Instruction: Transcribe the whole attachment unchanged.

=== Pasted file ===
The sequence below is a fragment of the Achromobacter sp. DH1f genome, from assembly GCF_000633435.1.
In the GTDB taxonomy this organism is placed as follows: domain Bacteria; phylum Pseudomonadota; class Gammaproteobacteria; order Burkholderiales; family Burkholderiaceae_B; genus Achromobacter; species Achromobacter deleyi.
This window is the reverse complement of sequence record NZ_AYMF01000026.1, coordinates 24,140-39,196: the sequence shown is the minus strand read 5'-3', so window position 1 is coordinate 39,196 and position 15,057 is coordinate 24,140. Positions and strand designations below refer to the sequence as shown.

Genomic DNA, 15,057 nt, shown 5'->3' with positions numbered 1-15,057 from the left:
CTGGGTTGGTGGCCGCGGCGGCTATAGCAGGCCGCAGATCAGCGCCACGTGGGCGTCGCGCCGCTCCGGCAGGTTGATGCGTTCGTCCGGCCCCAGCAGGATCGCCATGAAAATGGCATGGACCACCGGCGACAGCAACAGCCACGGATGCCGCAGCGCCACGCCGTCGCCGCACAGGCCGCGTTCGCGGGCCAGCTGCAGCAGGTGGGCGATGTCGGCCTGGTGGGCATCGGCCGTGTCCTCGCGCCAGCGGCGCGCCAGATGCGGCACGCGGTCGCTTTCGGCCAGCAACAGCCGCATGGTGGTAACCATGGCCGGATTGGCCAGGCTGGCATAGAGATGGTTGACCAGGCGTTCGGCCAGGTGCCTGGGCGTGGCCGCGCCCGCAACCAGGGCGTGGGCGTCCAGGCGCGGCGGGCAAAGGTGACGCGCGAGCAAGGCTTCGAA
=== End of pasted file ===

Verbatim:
The sequence below is a fragment of the Achromobacter sp. DH1f genome, from assembly GCF_000633435.1.
In the GTDB taxonomy this organism is placed as follows: domain Bacteria; phylum Pseudomonadota; class Gammaproteobacteria; order Burkholderiales; family Burkholderiaceae_B; genus Achromobacter; species Achromobacter deleyi.
This window is the reverse complement of sequence record NZ_AYMF01000026.1, coordinates 24,140-39,196: the sequence shown is the minus strand read 5'-3', so window position 1 is coordinate 39,196 and position 15,057 is coordinate 24,140. Positions and strand designations below refer to the sequence as shown.

Genomic DNA, 15,057 nt, shown 5'->3' with positions numbered 1-15,057 from the left:
CTGGGTTGGTGGCCGCGGCGGCTATAGCAGGCCGCAGATCAGCGCCACGTGGGCGTCGCGCCGCTCCGGCAGGTTGATGCGTTCGTCCGGCCCCAGCAGGATCGCCATGAAAATGGCATGGACCACCGGCGACAGCAACAGCCACGGATGCCGCAGCGCCACGCCGTCGCCGCACAGGCCGCGTTCGCGGGCCAGCTGCAGCAGGTGGGCGATGTCGGCCTGGTGGGCATCGGCCGTGTCCTCGCGCCAGCGGCGCGCCAGATGCGGCACGCGGTCGCTTTCGGCCAGCAACAGCCGCATGGTGGTAACCATGGCCGGATTGGCCAGGCTGGCATAGAGATGGTTGACCAGGCGTTCGGCCAGGTGCCTGGGCGTGGCCGCGCCCGCAACCAGGGCGTGGGCGTCCAGGCGCGGCGGGCAAAGGTGACGCGCGAGCAAGGCTTCGAA